Through the Looking Glass Children's Book Reviews

The Dark Unwinding

The Dark Unwinding

Sharon Cameron
Fiction
For ages 13 and up
Scholastic Press, 2012   ISBN: 978-0545327862

For seventeen years Katharine Tulman’s life has been rather grim. Her mother died soon after she was born, and her father died not long after. Since then, Katharine has been living with her Aunt Alice, her dead uncle’s wife, who is a truly dreadful human being. She treats Katharine like a servant, and makes sure the young woman knows that her aunt can turn her out whenever she wishes. Knowing all too well that this threat hangs over her head, Katharine does her best to please her aunt.

One day Aunt Alice announces that someone in the family needs to visit Uncle Frederick Tulman to confirm that the old man is insane. Aunt Alice is convinced that Uncle Frederick is spending what she considers to be her son Robert’s inheritance and she wants to put a stop to it. Since Robert is “an idiot” who is easily led, Katharine hopes that when Aunt Alice is no longer around, she, Katharine, might be able to create an “independent world” for herself, perhaps with an income that will allow her to have a little freedom at least. Katharine decides that she has to make sure that Robert gets his inheritance, so that she can have some financial security.

When she gets to the Stranwyne, the Tulman estate, she discovers all kinds of strange things. The house is being neglected terribly, but the rest of the estate is being carefully cared for. Uncle Frederick is without a doubt rather odd, some might even call him mad, but he is also a genius. He has built all kinds of wondrous clockwork devices and machines. Without meaning to, Katharine grows fond of the old man, and she is one of the few people who can make him change his routine and moderate his more eccentric behavior.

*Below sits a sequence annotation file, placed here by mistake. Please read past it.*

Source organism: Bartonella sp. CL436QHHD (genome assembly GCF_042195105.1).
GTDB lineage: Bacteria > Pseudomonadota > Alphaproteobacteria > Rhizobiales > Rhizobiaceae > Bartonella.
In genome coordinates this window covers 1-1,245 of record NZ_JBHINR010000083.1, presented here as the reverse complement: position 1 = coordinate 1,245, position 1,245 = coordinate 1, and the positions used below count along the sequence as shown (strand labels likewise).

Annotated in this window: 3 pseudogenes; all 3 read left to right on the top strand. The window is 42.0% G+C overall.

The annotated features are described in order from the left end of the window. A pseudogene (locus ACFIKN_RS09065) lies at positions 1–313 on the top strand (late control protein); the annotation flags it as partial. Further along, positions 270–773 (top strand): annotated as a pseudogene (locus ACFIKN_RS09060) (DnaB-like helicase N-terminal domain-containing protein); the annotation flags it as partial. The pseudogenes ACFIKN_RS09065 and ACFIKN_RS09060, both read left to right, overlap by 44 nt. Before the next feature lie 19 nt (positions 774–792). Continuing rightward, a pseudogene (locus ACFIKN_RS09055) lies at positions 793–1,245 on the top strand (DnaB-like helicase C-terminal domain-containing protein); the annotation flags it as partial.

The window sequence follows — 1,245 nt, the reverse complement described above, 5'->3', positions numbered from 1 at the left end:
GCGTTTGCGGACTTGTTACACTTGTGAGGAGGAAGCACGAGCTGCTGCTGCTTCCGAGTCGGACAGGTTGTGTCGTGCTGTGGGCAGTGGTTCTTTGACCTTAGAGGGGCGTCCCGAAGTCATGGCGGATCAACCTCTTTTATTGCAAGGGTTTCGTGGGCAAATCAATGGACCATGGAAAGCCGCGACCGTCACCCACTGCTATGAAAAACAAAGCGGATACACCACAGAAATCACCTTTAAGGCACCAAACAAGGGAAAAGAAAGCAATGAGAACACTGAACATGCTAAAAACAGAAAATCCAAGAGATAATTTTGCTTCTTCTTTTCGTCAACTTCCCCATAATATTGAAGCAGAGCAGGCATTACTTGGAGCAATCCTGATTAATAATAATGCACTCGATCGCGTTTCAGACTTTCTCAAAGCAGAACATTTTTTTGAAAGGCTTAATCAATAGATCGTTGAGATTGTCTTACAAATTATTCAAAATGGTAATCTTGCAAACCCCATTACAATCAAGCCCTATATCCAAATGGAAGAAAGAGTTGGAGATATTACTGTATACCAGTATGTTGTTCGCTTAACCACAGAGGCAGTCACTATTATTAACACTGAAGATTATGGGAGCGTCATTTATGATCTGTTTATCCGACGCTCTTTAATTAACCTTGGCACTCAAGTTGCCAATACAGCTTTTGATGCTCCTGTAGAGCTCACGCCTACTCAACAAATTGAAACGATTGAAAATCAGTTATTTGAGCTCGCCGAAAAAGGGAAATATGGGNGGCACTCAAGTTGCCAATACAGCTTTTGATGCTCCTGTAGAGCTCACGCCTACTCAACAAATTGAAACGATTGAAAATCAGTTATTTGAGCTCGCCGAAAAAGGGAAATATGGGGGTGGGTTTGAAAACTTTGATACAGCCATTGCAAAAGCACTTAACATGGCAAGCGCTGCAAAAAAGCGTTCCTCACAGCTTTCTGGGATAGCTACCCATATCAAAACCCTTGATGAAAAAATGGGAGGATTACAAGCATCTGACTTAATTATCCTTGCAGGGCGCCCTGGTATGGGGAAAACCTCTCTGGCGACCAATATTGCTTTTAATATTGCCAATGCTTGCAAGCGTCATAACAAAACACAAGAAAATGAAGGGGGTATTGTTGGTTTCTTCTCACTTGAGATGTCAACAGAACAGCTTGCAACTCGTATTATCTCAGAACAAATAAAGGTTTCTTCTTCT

To support Uncle Frederick’s work and to keep him happy, the family lawyer has built a community on the estate, providing jobs and homes for people who used to be in workhouses. The lawyer hopes that the estate will be able to pay back all the money that has been spent and become fully self sufficient in five years time. He asks Katharine to help him to hold off Aunt Alice for those five years.

Katharine finds that she no longer feels sure about having Uncle Frederick sent to an insane asylum. He is sweet and harmless, and creates incredible devices. The estate is now home to many people who will lose their homes and jobs if Uncle Frederick is taken away. Though the decision is a painful one, Katharine decides that she cannot put her needs first, she will have to do whatever she can to safeguard the secrets at Stranwyne, even if that means being thrown out into the street by Aunt Alice.

Trying to find a way to protect Uncle Frederick and Stranwyne is hard enough, but then other things start to happen that make life even more complicated. Katharine starts behaving very strangely, which terrifies her. Could she have inherited her uncle’s eccentricity?

In this remarkable novel the author not only gives her readers a setting that is full of secrets and surprises, but she also explores Katharine’s inner struggles. We see how the young woman changes over time, shifting from being a stiff and self-centered person, to become a person who is patient, caring, and willing to give up a chance at happiness to save the people she cares about.

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